Notwithstanding this rather discouraging result, Zurich persisted and the debate was held. The Council laid down the same general conditions as in January: the language used should be the vernacular; the final authority should be the Word of God. Schaffhausen was represented by Sebastian Hofmeister; St. Gall by Vadian and Schappeler. The burgomaster presided, and 350 ecclesiastics of the canton and 550 other persons were counted as attendants.
The proceedings lasted three days. The first day was given to a debate upon the proposition: the Church images are forbidden by God and Holy Scripture, and therefore Christians should neither make, set up, nor reverence them, but they should be removed. It was resolved to remove them wherever it could be done without disturbance or wounding tender consciences.
Those in prison for the offence of removing them were recommended to mercy, and the burgomaster promised to spare them.
The second and third days were taken up in discussing this proposition: the mass is no sacrifice, and hitherto has been celebrated with many abuses, quite different from its original institution by Christ. The debate being now on a burning question was livelier. Zwingli shrewdly avoided a plain statement as to the exact nature of the elements, for the time had not come for his radical stand, but he showed wherein a representation differed from a repetition of Christ’s sacrifice. He confessed that transubstantiation and its defenders, especially the monks, had too frequently been attacked by abuse rather than by argument, but stoutly declared that the monks were hypocrites, and monasticism was of the devil.
The debate on the third day began at noon, and was in continuation of the preceding. But although so much time was consumed, no decision was arrived at, except to let the Council handle it. It was perhaps noticed that the debate on the third day did not begin till noon. The explanation is that Zwingli preached that morning. So many country preachers could not separate without having a sermon from the leading city preacher. Many months later he expanded the discourse by urgent request, and published it March 26, 1524. It is called “The Shepherd.” In it he contrasts the good and the false shepherds. He set plainly before them the prospect that fidelity would lead to martyrdom. Such was the fate he expected for himself, as appears from his letters.*
The Papist yoke was cast thoroughly aside and Zurich became the first city to embrace Reform.
*S. Jackson, Huldreich Zwingli: The Reformer of German Switzerland (1484–1531) (pp. 203–205).
Perhaps the plainest evidence of the decline of an inwardly grounded doctrine of salvation and of the growing attachment of value to creaturely goodness in the last centuries of the Middle Ages, is the doctrine of Mary, as embracing both the doctrine of her immaculate conception and the doctrine of her co-operation in the work of redemption. We have seen above (Vol. V., p. 235) that even Augustine had doubts as to whether Mary was subject to the general law of sin, and Paschasius Radbertus already knows that Mary was sanctified in the womb. Anselm, certainly, who on this point was more Augustinian than Augustine, had distinctly rejected the immaculate conception (Cur deus homo II. 16); but a few years after his death we meet with a festival in Lyons (1140) in honour of the immaculate conception of Mary, which proves how widely current the superstition had already become in the lower strata of the Church.*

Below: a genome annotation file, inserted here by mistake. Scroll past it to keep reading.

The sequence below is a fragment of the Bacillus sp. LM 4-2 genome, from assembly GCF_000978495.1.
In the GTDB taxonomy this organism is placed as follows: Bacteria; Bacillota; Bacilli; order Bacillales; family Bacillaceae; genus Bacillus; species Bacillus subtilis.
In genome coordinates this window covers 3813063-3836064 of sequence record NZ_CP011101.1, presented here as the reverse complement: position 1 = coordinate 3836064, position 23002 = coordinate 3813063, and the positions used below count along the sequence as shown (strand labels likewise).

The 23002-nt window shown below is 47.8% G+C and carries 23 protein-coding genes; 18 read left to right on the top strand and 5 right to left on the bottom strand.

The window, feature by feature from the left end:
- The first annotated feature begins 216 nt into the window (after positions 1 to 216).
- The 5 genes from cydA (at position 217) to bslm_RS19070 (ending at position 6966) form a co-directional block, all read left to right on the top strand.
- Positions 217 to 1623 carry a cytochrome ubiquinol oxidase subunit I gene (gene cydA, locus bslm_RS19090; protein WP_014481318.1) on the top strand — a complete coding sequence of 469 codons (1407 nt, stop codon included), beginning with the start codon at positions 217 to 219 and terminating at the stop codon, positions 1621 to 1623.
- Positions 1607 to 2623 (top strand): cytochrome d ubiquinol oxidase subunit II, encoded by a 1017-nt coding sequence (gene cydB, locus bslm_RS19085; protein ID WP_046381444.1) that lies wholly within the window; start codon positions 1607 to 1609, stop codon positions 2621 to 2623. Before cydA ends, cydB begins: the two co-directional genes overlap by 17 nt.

The doctrine, in short, is evidence of the corruption of the doctrine of salvation itself. And nothing less. And, most importantly, the doctrine has nothing to do with the birth of Jesus. People who talk about the immaculate conception of Jesus simply don’t know what they’re talking about.
*Adolf von Harnack, History of Dogma, ed. T. K. Cheyne and A. B. Bruce, trans. Neil Buchanan, vol. 6, Harnack’s History of Dogma (Boston: Little, Brown, and Company, 1899), 312–313.
Carrier and the mythicists are unhinged nutbags and Maurice Casey proved it years ago in his last book.
If you want to read a blogger going ape-shit, troll through Richard Carrier’s recent belligerent, intemperate response (here) to my posting in which I showed that his three claims that supposedly corroborate his “mythical Jesus” view are all incorrect. It’s really quite amusing, or maybe sad.
In this long, long rant, Carrier’s repeated mantra is that his book calling into question the commonly shared scholarly judgement that Jesus of Nazareth was a first-century Galilean Jew has been largely ignored by scholars. He seems to want scholars to go through the 700 pages of that tome and engage closely every one of his claims and assertions. He repeatedly states that he spent six years on the book on what he calls a “post-doctoral” award (which was really a fund put together by his “fans,” to use his own term). It must be frustrating. But Carrier doesn’t seem to handle…
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And he was the ideal replacement.